In another of our series of dual reviews—guest writer Michael C. and host Paul S. take a look at two fabulous films from 1993.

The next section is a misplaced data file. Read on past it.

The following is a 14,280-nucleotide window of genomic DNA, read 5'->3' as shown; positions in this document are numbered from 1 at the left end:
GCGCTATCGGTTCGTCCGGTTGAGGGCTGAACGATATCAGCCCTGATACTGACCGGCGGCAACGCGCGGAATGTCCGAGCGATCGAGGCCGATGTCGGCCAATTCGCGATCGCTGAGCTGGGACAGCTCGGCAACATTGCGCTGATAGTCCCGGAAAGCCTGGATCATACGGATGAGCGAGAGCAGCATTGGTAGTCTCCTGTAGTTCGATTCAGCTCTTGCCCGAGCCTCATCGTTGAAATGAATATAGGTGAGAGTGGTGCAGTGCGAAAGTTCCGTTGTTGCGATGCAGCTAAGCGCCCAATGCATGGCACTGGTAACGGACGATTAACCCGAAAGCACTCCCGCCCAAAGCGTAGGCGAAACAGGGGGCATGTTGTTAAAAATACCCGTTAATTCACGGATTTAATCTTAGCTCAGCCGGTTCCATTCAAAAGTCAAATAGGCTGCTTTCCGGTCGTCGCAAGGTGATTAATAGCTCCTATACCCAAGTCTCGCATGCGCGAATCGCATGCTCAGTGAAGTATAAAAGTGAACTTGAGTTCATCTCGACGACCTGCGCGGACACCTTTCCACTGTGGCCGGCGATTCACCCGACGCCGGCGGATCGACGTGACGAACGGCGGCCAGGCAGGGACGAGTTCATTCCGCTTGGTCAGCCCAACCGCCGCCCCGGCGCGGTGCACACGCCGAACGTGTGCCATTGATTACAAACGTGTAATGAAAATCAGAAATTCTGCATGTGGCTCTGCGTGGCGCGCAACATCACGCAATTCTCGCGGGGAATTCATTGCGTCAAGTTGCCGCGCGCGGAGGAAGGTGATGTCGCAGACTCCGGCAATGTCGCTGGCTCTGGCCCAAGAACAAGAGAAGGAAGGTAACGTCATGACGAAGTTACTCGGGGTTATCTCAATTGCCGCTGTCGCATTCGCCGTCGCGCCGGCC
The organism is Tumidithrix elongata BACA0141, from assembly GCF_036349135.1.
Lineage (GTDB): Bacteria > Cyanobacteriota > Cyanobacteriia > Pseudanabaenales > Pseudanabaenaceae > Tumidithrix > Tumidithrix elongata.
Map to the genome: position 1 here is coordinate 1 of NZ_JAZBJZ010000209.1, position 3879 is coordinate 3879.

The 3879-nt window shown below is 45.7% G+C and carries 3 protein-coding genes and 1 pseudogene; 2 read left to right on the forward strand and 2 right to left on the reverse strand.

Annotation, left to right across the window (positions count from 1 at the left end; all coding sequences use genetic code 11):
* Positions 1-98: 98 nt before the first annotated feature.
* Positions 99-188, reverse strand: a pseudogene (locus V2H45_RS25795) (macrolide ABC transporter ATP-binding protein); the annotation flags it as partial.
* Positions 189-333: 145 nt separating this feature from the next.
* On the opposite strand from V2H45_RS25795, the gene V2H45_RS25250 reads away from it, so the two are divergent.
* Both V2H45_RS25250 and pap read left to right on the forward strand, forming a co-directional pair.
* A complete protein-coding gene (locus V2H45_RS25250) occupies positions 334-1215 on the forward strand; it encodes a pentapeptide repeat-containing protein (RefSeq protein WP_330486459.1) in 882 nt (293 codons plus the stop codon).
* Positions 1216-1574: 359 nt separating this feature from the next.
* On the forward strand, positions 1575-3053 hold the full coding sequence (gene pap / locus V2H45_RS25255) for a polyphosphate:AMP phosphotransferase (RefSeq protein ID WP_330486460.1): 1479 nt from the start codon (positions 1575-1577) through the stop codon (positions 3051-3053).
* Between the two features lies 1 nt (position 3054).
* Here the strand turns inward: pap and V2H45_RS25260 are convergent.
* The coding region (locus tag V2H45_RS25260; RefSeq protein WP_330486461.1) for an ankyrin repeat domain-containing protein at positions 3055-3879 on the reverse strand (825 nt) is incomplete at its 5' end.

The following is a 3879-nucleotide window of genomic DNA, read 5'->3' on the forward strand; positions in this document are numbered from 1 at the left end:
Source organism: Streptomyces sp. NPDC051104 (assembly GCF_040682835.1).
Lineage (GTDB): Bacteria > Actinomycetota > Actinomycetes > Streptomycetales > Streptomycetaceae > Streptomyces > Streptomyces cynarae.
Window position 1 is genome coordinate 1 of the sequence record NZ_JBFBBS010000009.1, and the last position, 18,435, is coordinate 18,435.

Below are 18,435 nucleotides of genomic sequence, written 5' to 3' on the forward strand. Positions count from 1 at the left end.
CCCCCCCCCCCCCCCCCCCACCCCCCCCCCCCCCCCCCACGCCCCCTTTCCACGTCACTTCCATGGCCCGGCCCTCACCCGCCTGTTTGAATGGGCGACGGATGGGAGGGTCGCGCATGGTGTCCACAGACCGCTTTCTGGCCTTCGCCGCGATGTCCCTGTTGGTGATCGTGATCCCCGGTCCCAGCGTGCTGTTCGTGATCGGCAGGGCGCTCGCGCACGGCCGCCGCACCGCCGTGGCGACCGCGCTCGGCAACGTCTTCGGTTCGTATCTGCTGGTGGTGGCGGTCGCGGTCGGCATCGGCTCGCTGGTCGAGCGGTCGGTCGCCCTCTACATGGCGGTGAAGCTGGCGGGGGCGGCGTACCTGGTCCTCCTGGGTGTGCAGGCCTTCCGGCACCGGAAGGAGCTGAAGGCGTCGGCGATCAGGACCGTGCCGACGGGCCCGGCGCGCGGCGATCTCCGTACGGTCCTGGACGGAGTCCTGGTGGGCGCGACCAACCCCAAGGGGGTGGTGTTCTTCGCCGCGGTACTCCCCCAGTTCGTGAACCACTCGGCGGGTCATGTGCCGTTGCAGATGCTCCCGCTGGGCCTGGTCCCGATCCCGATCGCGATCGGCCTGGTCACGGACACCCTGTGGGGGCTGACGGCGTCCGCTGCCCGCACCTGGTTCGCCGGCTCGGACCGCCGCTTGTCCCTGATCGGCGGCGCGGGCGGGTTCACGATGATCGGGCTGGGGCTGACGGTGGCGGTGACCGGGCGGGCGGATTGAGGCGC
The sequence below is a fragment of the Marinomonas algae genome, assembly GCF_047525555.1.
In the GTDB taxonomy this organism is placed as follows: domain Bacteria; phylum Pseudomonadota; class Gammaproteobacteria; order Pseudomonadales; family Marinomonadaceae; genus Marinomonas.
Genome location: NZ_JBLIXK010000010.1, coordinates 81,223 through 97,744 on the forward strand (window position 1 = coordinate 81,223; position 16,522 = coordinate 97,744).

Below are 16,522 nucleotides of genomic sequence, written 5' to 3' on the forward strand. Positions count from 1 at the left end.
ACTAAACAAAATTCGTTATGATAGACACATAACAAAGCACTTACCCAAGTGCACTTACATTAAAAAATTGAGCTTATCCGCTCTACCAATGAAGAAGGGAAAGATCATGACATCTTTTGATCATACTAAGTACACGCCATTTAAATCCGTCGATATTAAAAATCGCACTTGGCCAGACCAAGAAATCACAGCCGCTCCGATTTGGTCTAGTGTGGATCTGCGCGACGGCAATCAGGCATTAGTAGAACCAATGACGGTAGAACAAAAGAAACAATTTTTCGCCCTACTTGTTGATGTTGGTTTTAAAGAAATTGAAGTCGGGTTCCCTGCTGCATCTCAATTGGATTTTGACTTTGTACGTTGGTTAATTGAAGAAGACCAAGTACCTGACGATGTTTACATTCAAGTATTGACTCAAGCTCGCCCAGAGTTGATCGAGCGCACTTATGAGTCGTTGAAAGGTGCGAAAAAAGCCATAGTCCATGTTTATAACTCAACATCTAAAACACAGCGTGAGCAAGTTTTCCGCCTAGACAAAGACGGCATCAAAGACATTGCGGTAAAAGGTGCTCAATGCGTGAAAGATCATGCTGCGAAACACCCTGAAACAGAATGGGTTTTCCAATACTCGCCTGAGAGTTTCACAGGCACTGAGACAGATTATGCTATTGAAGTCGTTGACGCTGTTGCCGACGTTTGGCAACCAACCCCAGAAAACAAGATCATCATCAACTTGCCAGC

Michael C: It’s long been my contention that Michelle Pfeiffer is the best actress of my lifetime. She’s consistently impressed in a wide variety of performances spanning several decades now. She’s a true chameleon, disappearing inside of her characters, film after film. Clearly, she works extremely hard at her craft, but she makes it all seem effortless and above all, honest. We believe she is the character she’s playing. There’s no performative artifice to her acting; instead she’s fluid and natural, fully inhabiting the women she’s bringing to life.Paul S: You pay Michelle a great compliment in the succinct phrase: “she makes it all seem effortless and above all, honest.” The great mystery of great acting is how. Who knows how she does it. Does it even matter how? If Michelle is your Undisputed Queen of American Cinema, Meg Ryan is probably the most underrated actress of my lifetime. I may one day tire of championing her, but she so consistently moves and impresses me that I shall not give up the fight.Michael C: Pfeiffer’s performance as Countess Ellen Olenska in Martin Scorsese’s sublime The Age of Innocence (1993) is, without question, one of a handful of Pfeiffer roles that I point to whenever someone asks for “best performance ever” lists. The exquisite beauty and crushing heartache of her work in the film has haunted me over the years and through repeat viewings.Paul S: The Age of Innocence is one of two brilliant films from 1993 featuring forbidden lovers. The other was Flesh and Bone. Part Southern Gothic, part road movie, Steve Kloves’ grim prairie tale kicks up a very unique mood. The doomed romance between Dennis Quaid’s cowboy and Meg Ryan’s flibbertigibbet is so engrossing I tend to forget about the ending, so much so that I feel all the more devastated when I reach it once again.Michael C: Even though she tries mightily to adhere to the social decorum of the day, Ellen’s desire for Newland Archer (Daniel Day-Lewis, in a performance that nearly equals Pfeiffer’s) radiates with a white-hot intensity that practically scorches the screen. This love, built on mutual attraction and also respect, will sadly remain unconsummated due to the societal mores of 1870s New York City. Pfeiffer makes us feel every ounce of Ellen’s pain, often with just a heartfelt glance or a forced smile in polite company. It’s a remarkably affecting performance and, as is usual with Pfeiffer, utterly seamless as well.Paul S: Presentation is everything, really. The great wide emptiness of West Texas is as essential to the futility of Arlis and Kay’s future, as the meticulous detail is necessary to the milieu of Scorsese’s New York. Bereft of romantic lighting and luminous costumes Quaid and Meg Ryan create a chemistry as searing as the roaring fires that pepper scenes throughout The Age of Innocence. Their subtle, naturalistic acting is exhilarating, forming a perfect corollary to the barely constrained passion of Daniel Day-Lewis and Michelle Pfeiffer.Michael C: An argument can be made that it’s Pfeiffer’s best work. Whether or not that’s true, and I tend to believe it might be, it’s clearly among her most definitive roles. I would also argue that it’s one of the most achingly beautiful and nuanced performances ever captured on film.Paul S: No doubt people saw Meg’s participation in Flesh and Bone as an attempt to break the mould of typecasting, but Ryan was always a risk-taking actress with a range that was rarely given its due. As the beaten Kay, her patented perkiness takes on a haunted edge. The final fifteen minutes of Flesh and Bone are virtually wordless; pure sound and vision propelling the viewer to its shattering conclusion. This one moves me in the highest way imaginable.